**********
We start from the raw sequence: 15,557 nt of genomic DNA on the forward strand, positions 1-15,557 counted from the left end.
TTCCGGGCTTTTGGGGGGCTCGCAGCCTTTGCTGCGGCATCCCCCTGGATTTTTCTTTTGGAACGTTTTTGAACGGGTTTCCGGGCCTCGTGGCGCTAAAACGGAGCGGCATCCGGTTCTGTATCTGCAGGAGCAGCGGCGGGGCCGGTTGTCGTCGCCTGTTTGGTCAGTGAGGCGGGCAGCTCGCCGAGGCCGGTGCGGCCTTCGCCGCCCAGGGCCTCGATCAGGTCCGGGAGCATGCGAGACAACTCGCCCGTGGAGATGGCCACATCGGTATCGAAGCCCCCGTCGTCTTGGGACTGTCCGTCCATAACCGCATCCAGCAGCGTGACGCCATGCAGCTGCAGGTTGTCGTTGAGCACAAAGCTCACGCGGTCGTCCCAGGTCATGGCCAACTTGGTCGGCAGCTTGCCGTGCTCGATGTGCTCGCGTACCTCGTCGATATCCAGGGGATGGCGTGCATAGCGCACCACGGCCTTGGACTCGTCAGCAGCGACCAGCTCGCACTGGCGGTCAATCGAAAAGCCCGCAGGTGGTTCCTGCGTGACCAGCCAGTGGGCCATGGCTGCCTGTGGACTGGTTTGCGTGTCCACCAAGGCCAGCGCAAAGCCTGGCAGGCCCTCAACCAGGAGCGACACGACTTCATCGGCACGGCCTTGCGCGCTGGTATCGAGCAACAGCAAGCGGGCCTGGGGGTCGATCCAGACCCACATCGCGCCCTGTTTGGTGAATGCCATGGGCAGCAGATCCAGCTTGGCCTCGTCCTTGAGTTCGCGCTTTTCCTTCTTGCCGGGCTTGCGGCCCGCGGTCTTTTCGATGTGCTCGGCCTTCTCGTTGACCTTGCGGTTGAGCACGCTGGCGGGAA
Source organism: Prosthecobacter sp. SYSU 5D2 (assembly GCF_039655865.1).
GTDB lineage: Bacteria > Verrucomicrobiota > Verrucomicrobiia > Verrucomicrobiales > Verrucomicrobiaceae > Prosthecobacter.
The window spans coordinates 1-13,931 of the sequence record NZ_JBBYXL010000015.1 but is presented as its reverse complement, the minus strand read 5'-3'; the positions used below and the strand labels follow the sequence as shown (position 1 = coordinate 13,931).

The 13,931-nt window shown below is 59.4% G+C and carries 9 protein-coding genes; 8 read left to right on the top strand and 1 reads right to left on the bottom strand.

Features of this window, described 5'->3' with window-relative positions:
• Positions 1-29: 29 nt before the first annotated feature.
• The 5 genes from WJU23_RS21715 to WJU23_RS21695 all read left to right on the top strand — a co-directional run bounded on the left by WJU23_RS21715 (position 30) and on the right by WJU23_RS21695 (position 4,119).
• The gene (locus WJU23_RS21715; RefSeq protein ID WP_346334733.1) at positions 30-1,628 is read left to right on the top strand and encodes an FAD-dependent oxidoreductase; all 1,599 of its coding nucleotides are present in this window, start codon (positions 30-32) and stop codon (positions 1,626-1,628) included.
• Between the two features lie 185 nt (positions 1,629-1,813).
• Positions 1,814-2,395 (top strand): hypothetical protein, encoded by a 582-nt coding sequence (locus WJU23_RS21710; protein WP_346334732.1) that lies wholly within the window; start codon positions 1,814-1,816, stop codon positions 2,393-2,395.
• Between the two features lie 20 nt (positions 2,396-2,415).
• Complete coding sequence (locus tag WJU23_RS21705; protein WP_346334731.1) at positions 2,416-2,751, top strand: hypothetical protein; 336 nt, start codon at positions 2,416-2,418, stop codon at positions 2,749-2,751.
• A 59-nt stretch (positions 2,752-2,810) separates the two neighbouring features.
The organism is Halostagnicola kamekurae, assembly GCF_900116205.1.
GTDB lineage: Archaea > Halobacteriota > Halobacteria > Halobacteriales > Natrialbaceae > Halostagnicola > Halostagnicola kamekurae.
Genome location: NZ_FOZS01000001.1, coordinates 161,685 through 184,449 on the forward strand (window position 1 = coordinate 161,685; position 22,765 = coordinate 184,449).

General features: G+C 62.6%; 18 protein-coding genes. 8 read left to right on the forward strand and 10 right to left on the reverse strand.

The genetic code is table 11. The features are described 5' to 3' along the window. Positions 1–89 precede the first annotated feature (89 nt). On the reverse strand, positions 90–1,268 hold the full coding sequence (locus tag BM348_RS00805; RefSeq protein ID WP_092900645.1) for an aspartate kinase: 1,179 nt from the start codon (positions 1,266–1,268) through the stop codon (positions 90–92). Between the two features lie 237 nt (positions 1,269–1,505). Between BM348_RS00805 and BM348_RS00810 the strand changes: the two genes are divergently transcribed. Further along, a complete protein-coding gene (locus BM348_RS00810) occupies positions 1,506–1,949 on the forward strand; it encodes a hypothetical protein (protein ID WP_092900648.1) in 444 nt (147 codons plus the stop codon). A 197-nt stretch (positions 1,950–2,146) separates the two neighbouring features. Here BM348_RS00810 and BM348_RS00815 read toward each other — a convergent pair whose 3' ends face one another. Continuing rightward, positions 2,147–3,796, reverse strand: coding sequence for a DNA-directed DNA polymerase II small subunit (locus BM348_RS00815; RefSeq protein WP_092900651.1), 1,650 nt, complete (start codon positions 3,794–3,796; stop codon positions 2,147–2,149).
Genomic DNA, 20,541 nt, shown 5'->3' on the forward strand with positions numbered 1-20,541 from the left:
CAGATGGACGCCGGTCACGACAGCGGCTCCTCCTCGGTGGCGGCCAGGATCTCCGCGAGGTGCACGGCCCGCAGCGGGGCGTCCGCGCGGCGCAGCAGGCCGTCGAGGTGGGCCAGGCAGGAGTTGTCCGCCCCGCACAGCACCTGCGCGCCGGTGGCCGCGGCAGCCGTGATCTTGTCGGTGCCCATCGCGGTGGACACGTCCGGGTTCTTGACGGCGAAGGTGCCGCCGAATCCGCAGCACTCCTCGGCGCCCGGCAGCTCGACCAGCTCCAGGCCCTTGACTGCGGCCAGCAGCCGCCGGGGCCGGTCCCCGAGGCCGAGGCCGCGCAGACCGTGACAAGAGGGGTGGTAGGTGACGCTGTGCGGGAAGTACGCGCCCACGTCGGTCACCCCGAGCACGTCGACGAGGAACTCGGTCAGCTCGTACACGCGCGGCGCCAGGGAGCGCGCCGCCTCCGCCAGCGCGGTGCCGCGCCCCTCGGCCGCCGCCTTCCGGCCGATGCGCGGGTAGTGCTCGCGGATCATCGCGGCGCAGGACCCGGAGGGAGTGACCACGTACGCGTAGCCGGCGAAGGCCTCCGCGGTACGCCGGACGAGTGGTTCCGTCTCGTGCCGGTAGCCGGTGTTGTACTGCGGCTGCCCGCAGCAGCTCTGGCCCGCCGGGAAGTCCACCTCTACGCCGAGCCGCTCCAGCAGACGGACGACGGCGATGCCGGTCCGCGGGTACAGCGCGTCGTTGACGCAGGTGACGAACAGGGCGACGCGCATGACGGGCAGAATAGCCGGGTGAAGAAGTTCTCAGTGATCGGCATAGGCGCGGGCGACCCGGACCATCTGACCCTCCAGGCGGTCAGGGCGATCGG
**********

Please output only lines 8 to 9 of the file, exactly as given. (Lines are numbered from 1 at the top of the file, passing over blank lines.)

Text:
• Positions 1-29: 29 nt before the first annotated feature.
• The 5 genes from WJU23_RS21715 to WJU23_RS21695 all read left to right on the top strand — a co-directional run bounded on the left by WJU23_RS21715 (position 30) and on the right by WJU23_RS21695 (position 4,119).